Kept in the dark. Prisoners: A review.

Hugh Jackman, Jake Gyllenhaal, Paul Dano, Melissa Leo, and Maria Bello star in David Villeneuve’s suspense-thriller Prisoners.

Depicting an unsettling and bleak view of suburban America, Prisoners is a torturous test of one’s own morality, whilst provoking feelings of dread and horror.

Running at nearly two and a half hours, Prisoners can leave you feeling drained through a mix of almost unbearable tension and exhaustive intensity. However, this is what allows the narrative of the film to play out so successfully; as the gruelling process of detective work, lack of any concrete evidence as to who is the culprit, and the harrowing experience of a missing child, takes its toll not only on the characters but also on the audience, making the experiences a whole lot more believable. 

Set in a misty suburban town, Keller Dover (Hugh Jackman) and his wife Gracie (Maria Bello) are relaxing with friends when his daughter, Anna (Erin Gerasimovich), and her friend, Joy (Kyla-Drew Simmons) disappear. After hours of searching their only lead is an RV owned by Alex Jones (Paul Dano) which was seen parked up nearby an abandoned house at time of the girls’ kidnapping.

Detective Loki (Jake Gyllenhaal) heads up the investigation, arresting Alex but subsequently letting him go due to lack of evidence. Furious with the police and Loki, Dover takes matters in to his own hands in a quest to find his daughter before it is too late.

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Prisoners boasts exceptional performances from the film’s three main characters; Dover (Jackman), Loki (Gyllenhaal), and Alex (Paul Dano). Jackman delivers an intense and hugely emotional performance, rivalling that of his showing in Les Miserables (2012).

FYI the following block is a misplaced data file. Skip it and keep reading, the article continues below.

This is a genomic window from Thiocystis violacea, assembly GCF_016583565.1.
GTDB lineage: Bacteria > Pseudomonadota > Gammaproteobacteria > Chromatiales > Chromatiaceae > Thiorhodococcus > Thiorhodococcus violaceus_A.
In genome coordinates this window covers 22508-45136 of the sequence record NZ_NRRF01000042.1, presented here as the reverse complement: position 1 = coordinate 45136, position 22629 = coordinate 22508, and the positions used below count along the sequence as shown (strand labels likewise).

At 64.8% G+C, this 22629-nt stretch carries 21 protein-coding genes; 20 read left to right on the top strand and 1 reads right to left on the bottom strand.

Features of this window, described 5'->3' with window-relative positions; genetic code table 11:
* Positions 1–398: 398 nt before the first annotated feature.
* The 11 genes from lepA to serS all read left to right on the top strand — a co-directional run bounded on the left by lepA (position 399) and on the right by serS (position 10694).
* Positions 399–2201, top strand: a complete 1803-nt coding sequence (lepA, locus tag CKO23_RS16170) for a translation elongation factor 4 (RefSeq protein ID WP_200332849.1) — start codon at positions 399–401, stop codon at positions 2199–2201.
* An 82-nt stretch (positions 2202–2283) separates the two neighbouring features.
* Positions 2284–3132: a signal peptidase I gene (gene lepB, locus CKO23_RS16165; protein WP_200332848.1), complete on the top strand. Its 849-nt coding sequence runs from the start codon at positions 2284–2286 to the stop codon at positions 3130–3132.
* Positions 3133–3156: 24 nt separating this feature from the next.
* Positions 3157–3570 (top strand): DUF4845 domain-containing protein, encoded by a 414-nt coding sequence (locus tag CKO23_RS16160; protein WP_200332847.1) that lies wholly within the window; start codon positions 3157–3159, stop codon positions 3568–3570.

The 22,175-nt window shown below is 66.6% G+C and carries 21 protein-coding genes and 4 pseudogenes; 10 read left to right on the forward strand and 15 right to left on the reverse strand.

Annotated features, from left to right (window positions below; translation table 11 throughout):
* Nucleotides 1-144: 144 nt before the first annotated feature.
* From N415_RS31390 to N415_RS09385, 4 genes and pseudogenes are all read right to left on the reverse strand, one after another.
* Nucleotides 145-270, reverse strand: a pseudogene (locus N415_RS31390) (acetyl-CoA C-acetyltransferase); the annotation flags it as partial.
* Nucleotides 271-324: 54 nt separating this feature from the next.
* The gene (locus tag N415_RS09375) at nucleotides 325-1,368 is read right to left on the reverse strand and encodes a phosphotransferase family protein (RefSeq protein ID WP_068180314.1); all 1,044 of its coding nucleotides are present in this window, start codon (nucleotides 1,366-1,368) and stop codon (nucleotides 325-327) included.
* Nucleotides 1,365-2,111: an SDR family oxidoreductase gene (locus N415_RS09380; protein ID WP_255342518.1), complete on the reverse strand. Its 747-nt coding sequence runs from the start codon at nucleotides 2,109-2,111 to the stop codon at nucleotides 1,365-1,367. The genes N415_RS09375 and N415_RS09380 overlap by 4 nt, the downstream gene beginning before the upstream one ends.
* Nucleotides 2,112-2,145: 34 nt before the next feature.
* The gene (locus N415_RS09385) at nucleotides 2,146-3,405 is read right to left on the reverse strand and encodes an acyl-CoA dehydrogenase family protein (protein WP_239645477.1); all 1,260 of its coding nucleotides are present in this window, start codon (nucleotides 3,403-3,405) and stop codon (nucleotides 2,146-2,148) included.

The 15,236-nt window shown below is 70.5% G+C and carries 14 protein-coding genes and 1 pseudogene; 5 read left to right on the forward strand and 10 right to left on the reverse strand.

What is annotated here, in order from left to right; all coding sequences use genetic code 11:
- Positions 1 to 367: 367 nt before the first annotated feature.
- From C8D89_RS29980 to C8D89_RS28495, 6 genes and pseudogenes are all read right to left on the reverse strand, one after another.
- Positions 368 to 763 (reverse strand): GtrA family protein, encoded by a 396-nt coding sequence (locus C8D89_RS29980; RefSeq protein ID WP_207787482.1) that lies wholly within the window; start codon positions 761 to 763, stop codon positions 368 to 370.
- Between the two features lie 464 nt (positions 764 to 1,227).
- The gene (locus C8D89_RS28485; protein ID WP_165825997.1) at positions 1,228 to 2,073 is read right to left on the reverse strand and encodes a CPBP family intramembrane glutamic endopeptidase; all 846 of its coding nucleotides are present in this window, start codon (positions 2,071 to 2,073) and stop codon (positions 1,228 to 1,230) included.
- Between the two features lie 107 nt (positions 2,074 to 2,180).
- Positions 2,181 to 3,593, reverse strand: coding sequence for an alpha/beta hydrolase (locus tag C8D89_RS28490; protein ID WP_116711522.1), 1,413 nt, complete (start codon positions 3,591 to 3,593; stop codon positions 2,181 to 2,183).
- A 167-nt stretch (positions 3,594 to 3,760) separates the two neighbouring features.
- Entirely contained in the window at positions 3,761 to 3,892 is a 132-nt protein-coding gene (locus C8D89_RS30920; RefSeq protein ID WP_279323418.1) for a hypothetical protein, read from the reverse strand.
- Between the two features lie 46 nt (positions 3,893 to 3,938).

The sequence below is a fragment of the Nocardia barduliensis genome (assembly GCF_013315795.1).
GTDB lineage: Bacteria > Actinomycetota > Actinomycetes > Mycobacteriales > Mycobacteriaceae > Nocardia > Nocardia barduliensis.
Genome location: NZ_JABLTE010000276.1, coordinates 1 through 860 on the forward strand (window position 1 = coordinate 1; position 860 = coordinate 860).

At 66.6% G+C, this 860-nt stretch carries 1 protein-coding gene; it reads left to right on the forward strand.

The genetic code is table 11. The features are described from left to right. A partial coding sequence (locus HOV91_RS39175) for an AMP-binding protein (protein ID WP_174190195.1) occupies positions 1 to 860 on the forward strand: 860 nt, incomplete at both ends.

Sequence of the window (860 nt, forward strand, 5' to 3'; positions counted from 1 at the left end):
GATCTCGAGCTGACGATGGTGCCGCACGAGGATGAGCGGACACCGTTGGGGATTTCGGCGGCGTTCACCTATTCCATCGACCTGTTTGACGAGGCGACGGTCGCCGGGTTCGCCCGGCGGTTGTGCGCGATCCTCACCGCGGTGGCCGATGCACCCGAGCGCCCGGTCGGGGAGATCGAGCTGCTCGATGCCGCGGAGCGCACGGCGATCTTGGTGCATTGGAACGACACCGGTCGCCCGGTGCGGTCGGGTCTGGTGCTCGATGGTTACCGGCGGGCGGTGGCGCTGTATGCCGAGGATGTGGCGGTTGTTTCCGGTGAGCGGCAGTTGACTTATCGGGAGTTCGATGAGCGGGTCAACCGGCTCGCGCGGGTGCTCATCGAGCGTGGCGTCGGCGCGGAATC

Gyllenhall’s mature performance is more than convincing in the role of the slightly arrogant and edgy Detective Loki.

Yet, it is Paul Dano’s performance as Alex Jones; the young man with an I.Q. of a ten year old, who steals the show. Dano’s quirkiness, as seen in There Will Be Blood (2007) alongside Daniel Day Lewis, is toned down in Prisoners, allowing his appearance and helpless demeanour to take centre stage, further displaying his ability to play characters at opposite ends of the bizarre-spectrum.

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(Paul Dano as Paul Sunday/ Eli Sunday in There Will Be Blood.)

From the very beginning the intensity of Prisoners never lets up and becomes a guessing game as to what atrocities will be found and how far people will go. At a glance Prisoners may seem like an average suspense-drama or police procedure film however, you’d be wrong.

Villenueve’s gripping piece provokes the audience to draw an imaginary line of morality where they must decide which side of the line to stand on, whilst preying on the thoughts and fears surrounding the story of a missing child, keeping you engaged and involved from the off-set.

Prisoners more than exceeds expectation, keeps you guessing throughout, and literally leaves you kept in the dark. Definitely worth a watch.

8.5/10

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